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Photo courtesy of Property Shark
Photo courtesy of Property Shark
Once home to an electrical contractor, this office space on Onderdonk Avenue may soon be demolished to make room for a five-story apartment building.

Five lawmakers representing Ridgewood have written to Mayor Bill de Blasio asking that he work to halt the construction of a new apartment house that they say is out of character with the historic neighborhood.

Assemblywoman Catherine Nolan along with Congresswoman Nydia Velazquez, Assemblyman Mike Miller and state Senators Michael Gianaris and Joe Addabbo urged the mayor in a Dec. 22, 2016, letter that his administration intervene with regard to the construction of a five-story, 15-unit apartment house at 455 Onderdonk Ave. A two-story building, formerly used as an electrician’s office, currently occupies the site.

Ridgewood “is made of a majority of one-, two- and six-family homes topping out at about three stories,” the lawmakers told de Blasio in their joint letter. If constructed, the five-story structure “would be completely out of character” with the community’s housing stock, much of which is included in landmark and historic districts.

Nearly 3,000 Ridgewood buildings are listed on the National and State Registers of Historic Places, and about a third of them are within three landmark districts established by the city in recent years. While the Onderdonk Avenue property is not located within a landmark district, the lawmakers said that any new structure developed at the site “would be better suited to be built at a much lower height and scale.”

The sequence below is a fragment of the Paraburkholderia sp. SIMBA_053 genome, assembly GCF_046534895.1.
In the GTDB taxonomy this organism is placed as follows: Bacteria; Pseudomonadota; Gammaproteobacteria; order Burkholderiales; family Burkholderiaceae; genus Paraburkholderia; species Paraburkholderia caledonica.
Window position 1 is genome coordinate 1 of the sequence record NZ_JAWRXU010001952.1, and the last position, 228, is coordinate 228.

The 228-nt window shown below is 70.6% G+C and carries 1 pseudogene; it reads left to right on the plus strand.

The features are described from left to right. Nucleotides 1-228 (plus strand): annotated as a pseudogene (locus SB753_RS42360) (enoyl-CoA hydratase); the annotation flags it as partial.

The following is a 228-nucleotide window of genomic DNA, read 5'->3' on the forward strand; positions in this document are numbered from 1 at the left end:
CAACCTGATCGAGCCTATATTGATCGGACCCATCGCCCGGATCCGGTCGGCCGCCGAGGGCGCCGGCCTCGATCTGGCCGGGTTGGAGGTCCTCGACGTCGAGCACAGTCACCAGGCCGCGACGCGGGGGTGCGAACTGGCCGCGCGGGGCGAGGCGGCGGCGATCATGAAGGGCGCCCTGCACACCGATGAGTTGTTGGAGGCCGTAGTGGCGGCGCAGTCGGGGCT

“As a result of these policies, Ridgewood has become the largest historic district in the city, and we would welcome additional sections, including this location, to be landmarked as well,” the lawmakers wrote.

Paul Kerzner, president of the Ridgewood Property Owners and Civic Association, told QNS that two of its board members (who are architects) are looking into whether there’s anything that can be done to restrict the “as-of-right” development of the five-story structure.

“It’s out of character,” Kerzner said of the proposed building. “It concerns me because it can be done as-of-right. … We’re going to be challenged at all corners because of the economic marketplace. Who knew five years ago that so many people would want to buy property in Ridgewood?”

In concluding their letter, the elected officials urged the city and the developer to “take a step back and listen to the community,” and that an agreement be reached “to develop responsibly so that the new building has the look and feel of the surrounding area.”

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